right of reply

Simon Curtis replies to David Lister's argument that more theatre productions should be televised

Working at the BBC, you have to get used to reading how you ought to be doing your job in the national press. David Lister is outraged that in this country we televise "virtually none of our theatre", and cites Sam Mendes's recent production of Cabaret as a show that deserves to be seen on television and recorded for posterity. Unfortunately, his point is somewhat undermined by the fact that it was broadcast recently on Carlton Television. This neatly illustrates one of the disadvantages to broadcasters of televising work already seen on stage. It is next to impossible to attract attention in any media for work that has already been well covered on the arts pages and elsewhere.

I am the executive producer of the BBC's Performance series, and I have recently produced a number of theatre productions, including David Hare's Absence of War directed by Richard Eyre, Harold Pinter's Landscape and Karel Reisz's production of The Deep Blue Sea.

In the current climate, it is essential to create a sense of event around the single transmission of a film or play. This is very hard with a show that is already in the public domain. David Lister bemoans that no one has recorded the Fiona Shaw/ Deborah Warner Richard II, but I produced a television version of their last collaboration - the excellent Hedda Gabler - and it was watched by less than half the audience of our new television version of A Doll's House by the same playwright.

It is often as expensive to take a theatre production into a television studio as it is to create a new show, so it is wrong to expect the beleaguered television companies to take the burden of recording work for posterity. When you look at old theatre shows on film now they are at best curiosities, and even the great Olivier seems to be wildly overacting. When you do a play in the theatre in New York, it is roughly taped by a crew from the Lincoln Center Library. A camera is simply pointed at the proscenium arch, and this serves as a record of the production, but its value as good television would be very limited. Opera might still work in long shot but I believe a television audience would no longer tolerate intimate drama broadcast in this form.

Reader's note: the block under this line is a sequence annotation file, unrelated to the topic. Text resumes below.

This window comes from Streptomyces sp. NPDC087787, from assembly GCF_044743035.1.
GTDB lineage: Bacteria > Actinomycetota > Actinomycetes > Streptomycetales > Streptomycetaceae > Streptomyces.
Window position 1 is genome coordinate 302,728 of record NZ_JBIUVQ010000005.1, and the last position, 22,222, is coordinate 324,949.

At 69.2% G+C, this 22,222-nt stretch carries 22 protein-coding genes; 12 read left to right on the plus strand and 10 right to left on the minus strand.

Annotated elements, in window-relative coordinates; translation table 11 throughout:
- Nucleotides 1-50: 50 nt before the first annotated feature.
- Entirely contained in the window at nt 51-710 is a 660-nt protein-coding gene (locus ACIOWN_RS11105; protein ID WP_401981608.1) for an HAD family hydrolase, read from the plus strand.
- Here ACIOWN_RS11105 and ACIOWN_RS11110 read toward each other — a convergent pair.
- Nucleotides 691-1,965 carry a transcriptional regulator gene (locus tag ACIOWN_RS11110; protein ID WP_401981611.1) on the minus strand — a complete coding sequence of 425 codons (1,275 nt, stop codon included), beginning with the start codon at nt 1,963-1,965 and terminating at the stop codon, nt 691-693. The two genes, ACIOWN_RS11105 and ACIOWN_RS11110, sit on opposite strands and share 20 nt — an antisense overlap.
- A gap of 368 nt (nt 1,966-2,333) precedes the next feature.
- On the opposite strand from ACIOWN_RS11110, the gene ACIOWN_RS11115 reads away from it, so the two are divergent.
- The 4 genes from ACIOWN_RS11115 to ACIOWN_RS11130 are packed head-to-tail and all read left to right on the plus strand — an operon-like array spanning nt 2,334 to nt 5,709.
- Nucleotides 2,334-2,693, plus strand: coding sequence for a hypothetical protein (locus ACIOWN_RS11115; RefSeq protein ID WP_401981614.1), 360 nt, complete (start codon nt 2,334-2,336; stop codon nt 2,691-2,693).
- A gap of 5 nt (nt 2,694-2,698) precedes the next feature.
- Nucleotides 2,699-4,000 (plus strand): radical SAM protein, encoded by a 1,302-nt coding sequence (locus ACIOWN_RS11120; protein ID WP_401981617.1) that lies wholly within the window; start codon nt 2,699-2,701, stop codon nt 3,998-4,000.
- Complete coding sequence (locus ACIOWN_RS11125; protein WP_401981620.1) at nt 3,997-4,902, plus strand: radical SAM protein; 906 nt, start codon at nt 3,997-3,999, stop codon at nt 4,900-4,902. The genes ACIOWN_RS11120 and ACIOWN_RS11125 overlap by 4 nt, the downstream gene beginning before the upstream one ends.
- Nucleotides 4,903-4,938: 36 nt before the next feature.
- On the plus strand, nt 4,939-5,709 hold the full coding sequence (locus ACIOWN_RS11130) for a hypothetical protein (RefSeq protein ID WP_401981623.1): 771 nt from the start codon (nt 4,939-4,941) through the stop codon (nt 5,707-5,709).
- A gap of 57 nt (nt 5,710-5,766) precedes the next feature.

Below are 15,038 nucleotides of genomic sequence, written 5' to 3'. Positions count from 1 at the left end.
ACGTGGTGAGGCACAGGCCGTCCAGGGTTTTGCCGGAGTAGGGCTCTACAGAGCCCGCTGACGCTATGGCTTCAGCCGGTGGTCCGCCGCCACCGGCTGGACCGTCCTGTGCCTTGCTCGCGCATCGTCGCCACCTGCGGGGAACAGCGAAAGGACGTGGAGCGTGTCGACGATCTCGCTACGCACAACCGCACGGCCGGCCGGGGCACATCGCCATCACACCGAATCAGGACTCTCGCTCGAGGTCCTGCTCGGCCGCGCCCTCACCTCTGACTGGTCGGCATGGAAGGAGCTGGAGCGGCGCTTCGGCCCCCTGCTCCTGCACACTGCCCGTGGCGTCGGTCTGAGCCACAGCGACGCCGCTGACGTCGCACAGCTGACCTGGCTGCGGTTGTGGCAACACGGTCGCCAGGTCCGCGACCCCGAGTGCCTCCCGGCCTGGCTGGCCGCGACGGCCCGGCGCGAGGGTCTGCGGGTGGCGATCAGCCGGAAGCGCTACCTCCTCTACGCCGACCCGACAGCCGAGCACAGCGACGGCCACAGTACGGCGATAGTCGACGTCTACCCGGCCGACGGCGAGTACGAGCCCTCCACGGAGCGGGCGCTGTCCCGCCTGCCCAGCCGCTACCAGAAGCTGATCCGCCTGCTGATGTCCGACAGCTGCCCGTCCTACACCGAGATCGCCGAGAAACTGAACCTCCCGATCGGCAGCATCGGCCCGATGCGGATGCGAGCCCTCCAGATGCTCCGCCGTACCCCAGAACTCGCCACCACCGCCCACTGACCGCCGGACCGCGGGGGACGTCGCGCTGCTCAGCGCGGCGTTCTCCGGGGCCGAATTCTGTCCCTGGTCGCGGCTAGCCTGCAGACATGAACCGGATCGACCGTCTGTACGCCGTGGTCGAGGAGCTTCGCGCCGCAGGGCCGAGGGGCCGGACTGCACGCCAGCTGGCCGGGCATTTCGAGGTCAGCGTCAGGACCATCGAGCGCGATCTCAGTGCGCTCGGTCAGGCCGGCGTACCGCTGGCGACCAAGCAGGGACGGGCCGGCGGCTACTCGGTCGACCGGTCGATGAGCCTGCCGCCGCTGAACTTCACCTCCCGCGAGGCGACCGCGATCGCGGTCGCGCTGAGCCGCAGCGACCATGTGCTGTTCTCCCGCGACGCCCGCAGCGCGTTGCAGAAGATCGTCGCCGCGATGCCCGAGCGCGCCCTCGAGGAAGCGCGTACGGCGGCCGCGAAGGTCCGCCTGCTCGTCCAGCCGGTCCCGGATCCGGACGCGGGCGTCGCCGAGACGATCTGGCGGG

David Lister would be surprised how hard it is to get permission to record an existing show in the theatre. At the BBC we have been refused permission more often than we have been granted it. This can be because the rights are not available, or because there is a dream of a feature film or Broadway transfer. We offered to take The Rise and Fall of Little Voice into the studio at the end of its run in the West End, and permission was refused by a director developing it as a feature film. I maintain that a television broadcast three years ago would have very little impact on whether a film is now made.

Superb theatre does not always make good television. Some shows are made to be performed with a live audience and not meant to be crammed into the small screen or shown in close up. Stephen Daldry's magnificent Machinal could only work on stage. Force- feeding a reluctant public with worthy but unexciting stage transfers does nobody any good. Our duty is not to be a theatre archive but to make good television.

Theatre will always be a prime source for film and television producers, and I am delighted to be in pre-production with Arthur Miller's Broken Glass and Kevin Elyot's My Night with Reg, not only because they were great hits in the theatre but because we believe they will transfer successfully to the small screen.

Have you tried new the Independent Digital Edition apps?
Arts and Entertainment

ebooksNow available in paperback
Arts and Entertainment

Arts and Entertainment
Mark, Katie and Sanjay in The Apprentice boardroom
Arts and Entertainment

Film The critics but sneer but these unfashionable festive films are our favourites

Arts and Entertainment
Frances O'Connor and James Nesbitt in 'The Missing'

TV We're so close to knowing what happened to Oliver Hughes, but a last-minute bluff crushes expectations

Arts and Entertainment
Joey Essex will be hitting the slopes for series two of The Jump


Who is taking the plunge?
Arts and Entertainment
Katy Perry as an Ancient Egyptian princess in her latest music video for 'Dark Horse'

Arts and Entertainment
Dame Judi Dench, as M in Skyfall

Arts and Entertainment